But social media is free so what have I got to lose by leveraging it?  In fact, it is not free at all.  Read the article “The Real cost of Social Media” to get a handle on the costs you will incur.  Admittedly, the cost is hidden because it tends to primarily be buried in your overhead.  But, it is anything but free.  And, it is very time consuming.  Time that staff could be investing in other priority work your Organization does.

All my competitors are using social media so they must know something I don’t, right?  Wrong.    having a healthy respect for the intelligence of your competition is good business, it keeps your Organization on its toes.  But, the truth is that companies are led by people, and sometimes smart people do stupid things.  Make up your own mind and don’t simply follow the competition.  You might be interested in this article “10 reasons Why Smart people Do Stupid Things” .

Discussion

What is your take on the importance of checking to see if your strategic target is using the communication channels you are counting on to carry your message?  Are you consistently checking to see if a tree fell in the forest where your message is that your strategic target might hear it?

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5 Comments so far

  1. George Harben

    July 25, 2012

    Ed, disagree on this one. Your analysis is far too limited. You look at CEOs, but no data or polling for others in the company. By others i mean stakeholders or decision influencer. A decision influencer is a company employee or contract employee who may be the first point in determining a new location or facility consolidation. It can be a C-Suite title or within an operating or support division.

    I think these people are just as important. if you are not on their radar, then you may not ever be included. Hence the value of social media, you can target your message and output via one or more outlets. One size does not fit all and social media allows you to build those specific networks.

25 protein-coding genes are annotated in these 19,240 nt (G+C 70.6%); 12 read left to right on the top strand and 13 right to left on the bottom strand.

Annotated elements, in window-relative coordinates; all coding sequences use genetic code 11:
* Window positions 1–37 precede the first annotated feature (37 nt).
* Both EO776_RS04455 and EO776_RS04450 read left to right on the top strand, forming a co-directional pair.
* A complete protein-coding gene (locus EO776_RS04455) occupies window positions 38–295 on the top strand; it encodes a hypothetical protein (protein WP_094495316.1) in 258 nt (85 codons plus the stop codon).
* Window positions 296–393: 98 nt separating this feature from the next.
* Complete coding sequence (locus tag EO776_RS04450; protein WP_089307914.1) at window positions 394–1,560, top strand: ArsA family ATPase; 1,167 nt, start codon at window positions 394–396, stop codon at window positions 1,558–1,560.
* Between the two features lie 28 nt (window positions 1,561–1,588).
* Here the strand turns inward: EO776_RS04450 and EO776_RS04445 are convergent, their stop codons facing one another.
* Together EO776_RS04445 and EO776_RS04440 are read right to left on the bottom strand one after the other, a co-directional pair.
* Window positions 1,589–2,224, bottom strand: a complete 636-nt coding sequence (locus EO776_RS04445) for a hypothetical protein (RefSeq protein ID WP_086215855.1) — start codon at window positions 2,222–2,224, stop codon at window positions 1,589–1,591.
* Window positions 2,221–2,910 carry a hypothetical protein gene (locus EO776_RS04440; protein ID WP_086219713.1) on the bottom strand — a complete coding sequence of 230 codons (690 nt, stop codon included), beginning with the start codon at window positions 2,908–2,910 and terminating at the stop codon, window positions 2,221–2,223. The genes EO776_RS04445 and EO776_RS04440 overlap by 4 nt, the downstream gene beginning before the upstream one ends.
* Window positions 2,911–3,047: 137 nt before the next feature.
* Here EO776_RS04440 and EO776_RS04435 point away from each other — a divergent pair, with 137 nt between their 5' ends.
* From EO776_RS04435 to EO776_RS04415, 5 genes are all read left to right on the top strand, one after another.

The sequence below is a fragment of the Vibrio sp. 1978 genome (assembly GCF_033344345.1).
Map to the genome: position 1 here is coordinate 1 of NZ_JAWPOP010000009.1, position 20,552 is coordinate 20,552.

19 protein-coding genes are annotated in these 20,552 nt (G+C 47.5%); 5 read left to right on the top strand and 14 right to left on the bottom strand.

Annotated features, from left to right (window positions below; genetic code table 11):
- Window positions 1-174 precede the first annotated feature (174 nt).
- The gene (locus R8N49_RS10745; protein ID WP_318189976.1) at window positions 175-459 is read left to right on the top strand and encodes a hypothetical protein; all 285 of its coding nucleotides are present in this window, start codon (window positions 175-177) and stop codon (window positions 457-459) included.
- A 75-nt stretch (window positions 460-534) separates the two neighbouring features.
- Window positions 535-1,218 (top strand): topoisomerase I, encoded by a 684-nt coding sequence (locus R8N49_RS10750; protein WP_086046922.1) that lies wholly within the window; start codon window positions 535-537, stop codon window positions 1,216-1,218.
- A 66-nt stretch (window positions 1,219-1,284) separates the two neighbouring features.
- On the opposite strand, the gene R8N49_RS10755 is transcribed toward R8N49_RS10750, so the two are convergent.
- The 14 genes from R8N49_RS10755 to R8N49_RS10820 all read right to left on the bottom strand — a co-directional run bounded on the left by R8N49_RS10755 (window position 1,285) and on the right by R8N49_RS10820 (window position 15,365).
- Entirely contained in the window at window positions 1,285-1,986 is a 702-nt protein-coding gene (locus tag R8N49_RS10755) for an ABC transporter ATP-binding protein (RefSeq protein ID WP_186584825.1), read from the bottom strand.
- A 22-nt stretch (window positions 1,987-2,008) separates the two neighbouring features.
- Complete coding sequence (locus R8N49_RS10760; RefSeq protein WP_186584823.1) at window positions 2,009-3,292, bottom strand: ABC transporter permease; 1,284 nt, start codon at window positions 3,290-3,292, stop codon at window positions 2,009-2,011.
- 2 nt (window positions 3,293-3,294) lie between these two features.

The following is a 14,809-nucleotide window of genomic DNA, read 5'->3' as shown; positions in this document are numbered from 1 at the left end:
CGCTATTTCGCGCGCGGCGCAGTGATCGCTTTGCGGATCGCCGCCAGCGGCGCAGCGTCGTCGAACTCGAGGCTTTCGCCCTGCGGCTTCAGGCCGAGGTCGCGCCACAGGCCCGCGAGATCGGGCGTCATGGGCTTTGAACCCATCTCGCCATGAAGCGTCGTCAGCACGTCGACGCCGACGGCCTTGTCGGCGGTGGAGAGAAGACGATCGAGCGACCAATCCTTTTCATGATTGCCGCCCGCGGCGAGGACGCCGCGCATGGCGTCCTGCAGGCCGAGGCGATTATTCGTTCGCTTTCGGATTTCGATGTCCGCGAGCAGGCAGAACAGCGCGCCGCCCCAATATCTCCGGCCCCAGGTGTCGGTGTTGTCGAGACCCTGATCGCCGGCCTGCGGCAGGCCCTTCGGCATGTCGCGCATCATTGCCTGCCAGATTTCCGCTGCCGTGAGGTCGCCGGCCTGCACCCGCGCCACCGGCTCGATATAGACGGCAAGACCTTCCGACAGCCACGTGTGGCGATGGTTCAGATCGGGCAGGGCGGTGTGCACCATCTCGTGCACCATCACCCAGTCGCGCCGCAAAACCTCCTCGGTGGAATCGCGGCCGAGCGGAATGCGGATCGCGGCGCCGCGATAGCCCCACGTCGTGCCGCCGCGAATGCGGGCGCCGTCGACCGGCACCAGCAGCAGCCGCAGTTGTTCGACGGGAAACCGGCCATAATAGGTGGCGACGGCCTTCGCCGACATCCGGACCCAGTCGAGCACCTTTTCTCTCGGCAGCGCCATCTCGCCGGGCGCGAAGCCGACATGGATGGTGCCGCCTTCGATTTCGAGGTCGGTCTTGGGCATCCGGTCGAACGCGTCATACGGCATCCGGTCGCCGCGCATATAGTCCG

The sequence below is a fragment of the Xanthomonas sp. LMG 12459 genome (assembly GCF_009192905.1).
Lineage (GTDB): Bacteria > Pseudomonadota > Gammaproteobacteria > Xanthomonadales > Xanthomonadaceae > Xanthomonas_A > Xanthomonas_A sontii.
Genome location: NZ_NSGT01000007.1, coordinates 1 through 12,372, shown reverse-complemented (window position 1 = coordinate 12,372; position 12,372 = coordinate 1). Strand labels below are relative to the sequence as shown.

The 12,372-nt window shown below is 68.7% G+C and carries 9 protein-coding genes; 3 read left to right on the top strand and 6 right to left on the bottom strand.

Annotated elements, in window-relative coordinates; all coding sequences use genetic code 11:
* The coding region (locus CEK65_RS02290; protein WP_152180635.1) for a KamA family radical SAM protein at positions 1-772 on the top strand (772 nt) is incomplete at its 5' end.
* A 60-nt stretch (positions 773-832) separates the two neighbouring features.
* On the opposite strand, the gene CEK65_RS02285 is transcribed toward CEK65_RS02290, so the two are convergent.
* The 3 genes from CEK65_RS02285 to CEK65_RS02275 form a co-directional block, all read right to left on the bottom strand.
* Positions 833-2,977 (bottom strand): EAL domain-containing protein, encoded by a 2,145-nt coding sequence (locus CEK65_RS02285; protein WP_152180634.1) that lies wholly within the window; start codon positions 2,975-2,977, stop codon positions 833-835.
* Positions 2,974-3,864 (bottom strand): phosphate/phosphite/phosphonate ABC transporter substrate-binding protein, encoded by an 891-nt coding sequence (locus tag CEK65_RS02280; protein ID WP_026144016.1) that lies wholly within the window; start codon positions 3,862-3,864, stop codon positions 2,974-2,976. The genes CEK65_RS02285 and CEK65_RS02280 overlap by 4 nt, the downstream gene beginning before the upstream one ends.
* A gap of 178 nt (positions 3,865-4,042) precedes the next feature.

2. Ed Burghard

    July 25, 2012

    George – Valid point, I should have addressed key influencers in the analysis since they were implied in the strategic target definition. However, the data I have found argue executives in general (that would include key influencers) have limited trust of data gathered through social media channels (http://www.webanalyticsworld.net/2010/10/how-executives-use-social-media.html) and I have found no data indicating they are actually using it to learn about locations for capital investment. You might be interested in this post that shares perspective of site selectors on social media use for economic development – http://strengtheningbrandamerica.com/blog/2012/07/site-selectors-comment-on-social-media/

    The core premise of the post is to first convince yourself that your target audience is engaged in information seeking using the medium (any medium) you plan to communicate through before you invest funding. I am hoping we agree on that point.

  3. Elliot DeBear

    August 13, 2012

    Targeting is a large canvas. There is demographic, psychographic, geographic targeting as well as category and brand indexing. I think targeting must be balanced with more indepth data in developing the plan’s objectives and strategies. Targeting is a good guideline for execution, but in and of itself will not provide the insights required to craft a good strategy.

  4. […] The Burghard Group | Place Brand Masters. Enter your email for … You have defined your strategic target ( prime prospect group) as executives in companies with responsibility for making site selection decisions.  […]

  5. […] media.  You need a good media mix to effectively communicate your message. The key is to really understand the media consumption habits of your strategic target.  Don’t simply buy advertising because it is “on sale” or has a low cost per […]